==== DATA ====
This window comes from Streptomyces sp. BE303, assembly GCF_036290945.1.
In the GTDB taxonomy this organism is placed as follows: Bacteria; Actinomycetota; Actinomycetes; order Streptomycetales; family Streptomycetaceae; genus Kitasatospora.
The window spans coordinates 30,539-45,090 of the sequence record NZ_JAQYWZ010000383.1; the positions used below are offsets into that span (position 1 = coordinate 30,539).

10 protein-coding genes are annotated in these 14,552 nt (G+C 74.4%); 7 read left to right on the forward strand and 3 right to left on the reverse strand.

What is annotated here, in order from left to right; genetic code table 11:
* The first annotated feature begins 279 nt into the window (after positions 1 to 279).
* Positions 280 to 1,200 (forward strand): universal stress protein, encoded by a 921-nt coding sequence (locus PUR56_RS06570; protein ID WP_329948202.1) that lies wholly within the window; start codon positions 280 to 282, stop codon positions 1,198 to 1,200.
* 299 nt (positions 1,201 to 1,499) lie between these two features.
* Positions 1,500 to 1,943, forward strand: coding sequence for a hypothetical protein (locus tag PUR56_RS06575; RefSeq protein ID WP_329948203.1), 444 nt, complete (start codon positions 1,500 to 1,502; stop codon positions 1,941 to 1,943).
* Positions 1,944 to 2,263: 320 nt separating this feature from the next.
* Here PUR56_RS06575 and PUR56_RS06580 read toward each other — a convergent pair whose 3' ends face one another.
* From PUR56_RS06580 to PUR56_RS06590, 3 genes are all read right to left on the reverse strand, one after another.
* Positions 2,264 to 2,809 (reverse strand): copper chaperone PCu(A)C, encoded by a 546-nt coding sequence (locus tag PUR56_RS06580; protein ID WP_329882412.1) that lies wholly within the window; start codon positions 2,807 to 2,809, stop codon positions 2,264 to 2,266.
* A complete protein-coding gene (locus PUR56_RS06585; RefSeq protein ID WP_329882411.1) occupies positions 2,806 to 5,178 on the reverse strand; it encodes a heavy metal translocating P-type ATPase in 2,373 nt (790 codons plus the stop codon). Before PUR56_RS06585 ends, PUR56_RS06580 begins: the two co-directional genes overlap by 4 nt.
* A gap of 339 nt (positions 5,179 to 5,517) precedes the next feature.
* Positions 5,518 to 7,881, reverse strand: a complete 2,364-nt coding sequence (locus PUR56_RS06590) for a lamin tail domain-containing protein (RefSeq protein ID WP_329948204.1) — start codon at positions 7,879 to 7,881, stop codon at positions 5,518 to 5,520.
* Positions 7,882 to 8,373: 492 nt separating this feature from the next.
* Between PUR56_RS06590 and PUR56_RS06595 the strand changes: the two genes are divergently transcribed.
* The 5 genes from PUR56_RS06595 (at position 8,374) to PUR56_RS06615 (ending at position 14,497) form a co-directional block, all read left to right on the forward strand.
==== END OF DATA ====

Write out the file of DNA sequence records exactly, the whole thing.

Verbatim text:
This window comes from Streptomyces sp. BE303, assembly GCF_036290945.1.
In the GTDB taxonomy this organism is placed as follows: Bacteria; Actinomycetota; Actinomycetes; order Streptomycetales; family Streptomycetaceae; genus Kitasatospora.
The window spans coordinates 30,539-45,090 of the sequence record NZ_JAQYWZ010000383.1; the positions used below are offsets into that span (position 1 = coordinate 30,539).

10 protein-coding genes are annotated in these 14,552 nt (G+C 74.4%); 7 read left to right on the forward strand and 3 right to left on the reverse strand.

What is annotated here, in order from left to right; genetic code table 11:
* The first annotated feature begins 279 nt into the window (after positions 1 to 279).
* Positions 280 to 1,200 (forward strand): universal stress protein, encoded by a 921-nt coding sequence (locus PUR56_RS06570; protein ID WP_329948202.1) that lies wholly within the window; start codon positions 280 to 282, stop codon positions 1,198 to 1,200.
* 299 nt (positions 1,201 to 1,499) lie between these two features.
* Positions 1,500 to 1,943, forward strand: coding sequence for a hypothetical protein (locus tag PUR56_RS06575; RefSeq protein ID WP_329948203.1), 444 nt, complete (start codon positions 1,500 to 1,502; stop codon positions 1,941 to 1,943).
* Positions 1,944 to 2,263: 320 nt separating this feature from the next.
* Here PUR56_RS06575 and PUR56_RS06580 read toward each other — a convergent pair whose 3' ends face one another.
* From PUR56_RS06580 to PUR56_RS06590, 3 genes are all read right to left on the reverse strand, one after another.
* Positions 2,264 to 2,809 (reverse strand): copper chaperone PCu(A)C, encoded by a 546-nt coding sequence (locus tag PUR56_RS06580; protein ID WP_329882412.1) that lies wholly within the window; start codon positions 2,807 to 2,809, stop codon positions 2,264 to 2,266.
* A complete protein-coding gene (locus PUR56_RS06585; RefSeq protein ID WP_329882411.1) occupies positions 2,806 to 5,178 on the reverse strand; it encodes a heavy metal translocating P-type ATPase in 2,373 nt (790 codons plus the stop codon). Before PUR56_RS06585 ends, PUR56_RS06580 begins: the two co-directional genes overlap by 4 nt.
* A gap of 339 nt (positions 5,179 to 5,517) precedes the next feature.
* Positions 5,518 to 7,881, reverse strand: a complete 2,364-nt coding sequence (locus PUR56_RS06590) for a lamin tail domain-containing protein (RefSeq protein ID WP_329948204.1) — start codon at positions 7,879 to 7,881, stop codon at positions 5,518 to 5,520.
* Positions 7,882 to 8,373: 492 nt separating this feature from the next.
* Between PUR56_RS06590 and PUR56_RS06595 the strand changes: the two genes are divergently transcribed.
* The 5 genes from PUR56_RS06595 (at position 8,374) to PUR56_RS06615 (ending at position 14,497) form a co-directional block, all read left to right on the forward strand.